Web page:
• Add dry hops once fermentation is nearing completion (i.e. 5 points from terminal gravity) and raise the temperature to 70-72F. In our case we simply turn off the fermenting fridges and allow the beer to naturally rise to room temperature. Steep hops for 3-5 days while fermentation finishes. Assume fermentation is done if the gravity does not change over ~3 days.
  • Before packaging you may optionally rack to a brite tank (we use 5 gallon glass carboys) that has been purged with CO2 to avoid oxygen pickup, add 1 tsp of unflavoured gelatin dissolved in a cup of hot distilled water per 5 gallons of beer, and allow to clear for 2-3 days. Gelatin may "round off" some hop flavour / aroma so we tend to skip this step with hop forward beers like this.
  • Package as you would normally. We rack to kegs that have first been purged with CO2, and then carbonate on the low side (around 2 volumes of CO2) to minimize carbonic bite and let the hop and malt flavours shine through. We chill the kegs to near freezing while carbonating at the same time in a 6-keg conditioning fridge. After ~1-2 weeks at serving pressure the kegs will be carbonated and ready to serve. Like all hop forward beers this IPA is best consumed fresh so feel free to raise the CO2 pressure temporarily to 30-40 PSI to carbonate fast over a 24 period, and then turn back down to serving pressure. Some hop bits will have invariably made their way into the keg during transfer so we use a Hop Stopper Keg Edition filter to ensure that hops do not clog the dip tube and/or end up in the glass. Force carbonating at high pressure and using a Hop Stopper filter allows us to serve this beer 24 hours after kegging. There's no need to wait a few days for any hop bits that made their way into the keg to first settle out.
  • For an interesting twist, try serving this through a stout faucet using a beer gas blend (we use 70% nitrogen / 30% CO2) instead of straight CO2. This gives you a nice creamy head and close to flat beer. Absolutely wonderful. We actually enjoy it this way more than on regular CO2.

For detailed brewing instructions, see our Brew Day Step by Step guide.

Enjoy!

Questions? Visit our Janet's Brown Ale forum thread

 

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Pictures / Videos

Interested in seeing what we're brewing right now? Follow us on Instagram for pictures and videos of our brewing activities as they happen.

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Brew day! Filling the HLT. Making another batch of double dry hopped Janet’s Brown Ale. Citrusy/fruity hops paired with a rich malt background of chocolate, roast, and caramel flavours and aromas. The beer that turned the brewing world upside down when it took gold at the 2004 National Homebrew Competition by combining two things that were not supposed to work together: Roast and hoppy. Recipe on my website.🍻 . ‪TheElectricBrewery.com ... A step by step guide to building your own brewery‬ . #theelectricbrewery #electricbrewery #electricbrewing #homebrewing #homebrewingonly #homebrew #brewing #craftbeer #beer #dohomebrew #homebrewer #nanobrewery #picobrewery #pilotbrewery #homebrewporn #buildingabrewery #brewery #basementbrewery #brewyourown #controlpanel #brewday #beerrecipes #janetsbrown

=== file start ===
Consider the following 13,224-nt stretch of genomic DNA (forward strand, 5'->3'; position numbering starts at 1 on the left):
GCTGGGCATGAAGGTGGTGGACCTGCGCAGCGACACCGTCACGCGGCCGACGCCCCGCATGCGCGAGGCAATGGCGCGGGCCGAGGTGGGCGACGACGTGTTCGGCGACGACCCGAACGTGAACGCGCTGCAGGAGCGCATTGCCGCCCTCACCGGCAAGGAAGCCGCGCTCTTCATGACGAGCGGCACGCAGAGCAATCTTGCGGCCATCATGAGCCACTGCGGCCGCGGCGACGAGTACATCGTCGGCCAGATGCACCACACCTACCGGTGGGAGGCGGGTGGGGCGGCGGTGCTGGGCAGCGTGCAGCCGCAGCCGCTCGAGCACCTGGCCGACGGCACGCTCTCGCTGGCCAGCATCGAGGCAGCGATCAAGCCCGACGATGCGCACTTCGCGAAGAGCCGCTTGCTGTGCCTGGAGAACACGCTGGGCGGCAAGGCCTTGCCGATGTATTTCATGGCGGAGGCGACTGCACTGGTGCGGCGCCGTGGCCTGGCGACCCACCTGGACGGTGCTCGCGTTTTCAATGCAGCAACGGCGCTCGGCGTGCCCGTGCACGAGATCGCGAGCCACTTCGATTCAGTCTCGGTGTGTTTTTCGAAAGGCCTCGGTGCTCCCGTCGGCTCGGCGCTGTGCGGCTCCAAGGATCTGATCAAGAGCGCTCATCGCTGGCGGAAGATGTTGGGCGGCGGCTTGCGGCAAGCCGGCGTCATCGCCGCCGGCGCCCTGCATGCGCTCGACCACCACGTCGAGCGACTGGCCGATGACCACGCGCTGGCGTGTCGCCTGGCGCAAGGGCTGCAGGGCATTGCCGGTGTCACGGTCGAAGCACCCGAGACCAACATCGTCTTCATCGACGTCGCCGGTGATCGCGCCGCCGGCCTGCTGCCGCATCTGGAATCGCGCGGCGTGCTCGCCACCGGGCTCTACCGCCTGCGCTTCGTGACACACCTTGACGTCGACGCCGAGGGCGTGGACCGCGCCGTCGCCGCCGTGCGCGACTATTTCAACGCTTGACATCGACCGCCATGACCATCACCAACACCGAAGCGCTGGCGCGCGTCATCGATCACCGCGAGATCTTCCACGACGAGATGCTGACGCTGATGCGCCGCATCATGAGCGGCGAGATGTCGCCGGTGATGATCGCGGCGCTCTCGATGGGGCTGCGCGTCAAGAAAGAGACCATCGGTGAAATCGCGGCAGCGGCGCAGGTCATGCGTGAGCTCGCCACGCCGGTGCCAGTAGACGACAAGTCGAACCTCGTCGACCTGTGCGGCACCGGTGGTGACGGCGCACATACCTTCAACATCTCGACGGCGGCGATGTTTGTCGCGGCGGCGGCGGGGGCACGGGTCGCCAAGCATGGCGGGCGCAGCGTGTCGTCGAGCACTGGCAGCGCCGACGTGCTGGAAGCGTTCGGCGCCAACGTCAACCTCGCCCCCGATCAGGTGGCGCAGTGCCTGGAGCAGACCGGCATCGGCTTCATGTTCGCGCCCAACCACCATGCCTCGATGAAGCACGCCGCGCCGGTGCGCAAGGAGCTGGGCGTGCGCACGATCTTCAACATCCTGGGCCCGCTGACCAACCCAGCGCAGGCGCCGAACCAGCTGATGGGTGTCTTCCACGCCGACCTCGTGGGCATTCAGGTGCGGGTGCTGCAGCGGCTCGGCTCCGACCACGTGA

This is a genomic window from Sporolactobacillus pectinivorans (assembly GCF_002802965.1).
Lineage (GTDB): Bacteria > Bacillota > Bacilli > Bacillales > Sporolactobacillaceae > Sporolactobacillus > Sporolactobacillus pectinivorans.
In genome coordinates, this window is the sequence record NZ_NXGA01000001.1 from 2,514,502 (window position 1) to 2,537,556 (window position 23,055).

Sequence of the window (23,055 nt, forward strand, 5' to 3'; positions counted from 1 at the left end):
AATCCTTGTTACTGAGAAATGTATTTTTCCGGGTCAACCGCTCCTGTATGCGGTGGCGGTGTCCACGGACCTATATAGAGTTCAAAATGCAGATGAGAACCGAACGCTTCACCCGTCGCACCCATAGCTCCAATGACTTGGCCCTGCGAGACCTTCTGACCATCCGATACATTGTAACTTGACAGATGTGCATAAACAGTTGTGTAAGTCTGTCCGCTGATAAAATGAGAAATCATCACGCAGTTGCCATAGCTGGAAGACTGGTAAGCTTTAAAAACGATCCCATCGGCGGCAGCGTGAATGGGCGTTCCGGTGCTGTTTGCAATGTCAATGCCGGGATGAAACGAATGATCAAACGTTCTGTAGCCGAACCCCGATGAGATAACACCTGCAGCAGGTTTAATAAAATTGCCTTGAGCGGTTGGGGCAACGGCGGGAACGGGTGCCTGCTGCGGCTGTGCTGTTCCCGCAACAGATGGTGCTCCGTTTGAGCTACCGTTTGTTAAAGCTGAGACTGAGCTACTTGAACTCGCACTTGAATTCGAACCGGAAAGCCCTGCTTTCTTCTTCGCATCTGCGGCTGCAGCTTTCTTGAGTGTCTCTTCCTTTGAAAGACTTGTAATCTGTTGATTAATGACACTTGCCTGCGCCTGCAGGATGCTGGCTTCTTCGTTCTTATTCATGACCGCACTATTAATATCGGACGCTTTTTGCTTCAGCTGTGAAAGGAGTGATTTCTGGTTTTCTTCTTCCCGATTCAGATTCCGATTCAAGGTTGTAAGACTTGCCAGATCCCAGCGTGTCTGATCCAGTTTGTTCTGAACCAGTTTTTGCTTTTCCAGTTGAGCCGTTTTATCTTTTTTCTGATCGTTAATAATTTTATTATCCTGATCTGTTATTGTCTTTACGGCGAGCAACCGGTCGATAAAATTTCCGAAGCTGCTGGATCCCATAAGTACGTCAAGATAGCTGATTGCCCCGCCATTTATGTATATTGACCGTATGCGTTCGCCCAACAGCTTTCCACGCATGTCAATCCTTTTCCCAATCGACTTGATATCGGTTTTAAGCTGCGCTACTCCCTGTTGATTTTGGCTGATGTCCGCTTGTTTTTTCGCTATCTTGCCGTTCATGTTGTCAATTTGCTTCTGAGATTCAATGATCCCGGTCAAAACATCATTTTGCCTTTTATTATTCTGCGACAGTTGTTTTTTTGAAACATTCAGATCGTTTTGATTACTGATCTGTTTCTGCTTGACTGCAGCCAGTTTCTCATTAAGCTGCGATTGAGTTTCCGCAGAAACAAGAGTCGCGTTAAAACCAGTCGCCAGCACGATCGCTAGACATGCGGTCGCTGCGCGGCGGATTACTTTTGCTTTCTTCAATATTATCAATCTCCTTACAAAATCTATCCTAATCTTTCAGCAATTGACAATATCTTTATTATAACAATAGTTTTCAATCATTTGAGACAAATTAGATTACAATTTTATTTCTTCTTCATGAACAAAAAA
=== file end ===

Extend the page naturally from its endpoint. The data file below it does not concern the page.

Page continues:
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Prepping for a brew day tomorrow. Five different malts and lots of hop additions. Making one of my favourites that the 'experts' for years said shouldn't work (combining hoppy with roasty). A big thank you to Mike McDole ( @tastymcd ) for not following the rules and breaking barriers in creating this beer! He definitely showed them when he took gold at the 2004 National Homebrew Competition with this beer. Recipe on my website - look for Janet's Brown Ale. 🍻 . TheElectricBrewery.com ... A step by step guide to building your own brewery . #TheElectricBrewery #electricbrewery #electricbrewing #homebrewing #homebrew #brewing #craftbeer #beer #dohomebrew #homebrewer #nanobrewery #picobrewery #pilotbrewery #homebrewporn #buildingabrewery #brewery #brewery #basementbrewery #brewday #beerrecipes #janetsbrown

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View this post on Instagram

Janet’s Brown Ale. Yum! Citrusy/fruity hops paired with a rich malt background of chocolate, roast, and caramel flavours and aromas. The beer that turned the brewing world upside down when it took gold at the 2004 National Homebrew Competition by combining two things that were not supposed to work together: Roast and hoppy. Recipe on my website. 🍻 . TheElectricBrewery.com ... A step by step guide to building your own brewery . #theelectricbrewery #electricbrewery #electricbrewing #homebrewing #homebrew #brewing #craftbeer #beer #dohomebrew #homebrewer #nanobrewery #picobrewery #pilotbrewery #homebrewporn #buildingabrewery #brewery #brewyourown #basementbrewery #beerrecipes #janetsbrown

A post shared by The Electric Brewery (@theelectricbrewery) on

 

For more pictures and videos of our Electric IPA search Instagram for #JanetsBrown.